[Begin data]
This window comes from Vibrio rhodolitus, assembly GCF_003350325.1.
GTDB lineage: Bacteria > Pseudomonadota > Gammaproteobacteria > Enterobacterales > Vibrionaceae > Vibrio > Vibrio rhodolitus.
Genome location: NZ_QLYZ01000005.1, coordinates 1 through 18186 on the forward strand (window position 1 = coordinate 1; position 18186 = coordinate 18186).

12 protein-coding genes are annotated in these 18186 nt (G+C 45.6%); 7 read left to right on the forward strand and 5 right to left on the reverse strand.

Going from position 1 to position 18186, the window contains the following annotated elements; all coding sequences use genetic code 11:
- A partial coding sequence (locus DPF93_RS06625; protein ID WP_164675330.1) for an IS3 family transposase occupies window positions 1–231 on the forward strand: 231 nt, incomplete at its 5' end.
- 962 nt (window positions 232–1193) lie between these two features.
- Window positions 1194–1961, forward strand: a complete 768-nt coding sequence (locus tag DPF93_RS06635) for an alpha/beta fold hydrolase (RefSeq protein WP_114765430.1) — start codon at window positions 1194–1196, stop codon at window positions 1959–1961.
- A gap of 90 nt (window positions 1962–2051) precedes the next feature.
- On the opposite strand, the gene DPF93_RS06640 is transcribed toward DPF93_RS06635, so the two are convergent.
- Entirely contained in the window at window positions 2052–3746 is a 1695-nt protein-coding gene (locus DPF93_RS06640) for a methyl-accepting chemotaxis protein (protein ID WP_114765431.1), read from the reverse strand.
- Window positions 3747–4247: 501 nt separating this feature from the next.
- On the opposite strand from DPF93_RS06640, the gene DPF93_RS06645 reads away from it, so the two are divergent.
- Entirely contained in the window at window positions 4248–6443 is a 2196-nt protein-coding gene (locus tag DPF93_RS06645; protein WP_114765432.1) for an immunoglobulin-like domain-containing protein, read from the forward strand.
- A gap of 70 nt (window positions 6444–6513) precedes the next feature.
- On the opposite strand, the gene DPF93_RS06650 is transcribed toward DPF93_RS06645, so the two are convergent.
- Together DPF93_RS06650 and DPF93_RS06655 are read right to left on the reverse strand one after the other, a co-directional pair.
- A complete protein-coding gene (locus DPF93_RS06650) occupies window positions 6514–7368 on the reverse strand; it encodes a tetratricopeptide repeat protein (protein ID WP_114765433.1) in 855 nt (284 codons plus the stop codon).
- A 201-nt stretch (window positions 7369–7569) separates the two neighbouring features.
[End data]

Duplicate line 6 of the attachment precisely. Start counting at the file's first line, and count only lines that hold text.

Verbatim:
- A partial coding sequence (locus DPF93_RS06625; protein ID WP_164675330.1) for an IS3 family transposase occupies window positions 1–231 on the forward strand: 231 nt, incomplete at its 5' end.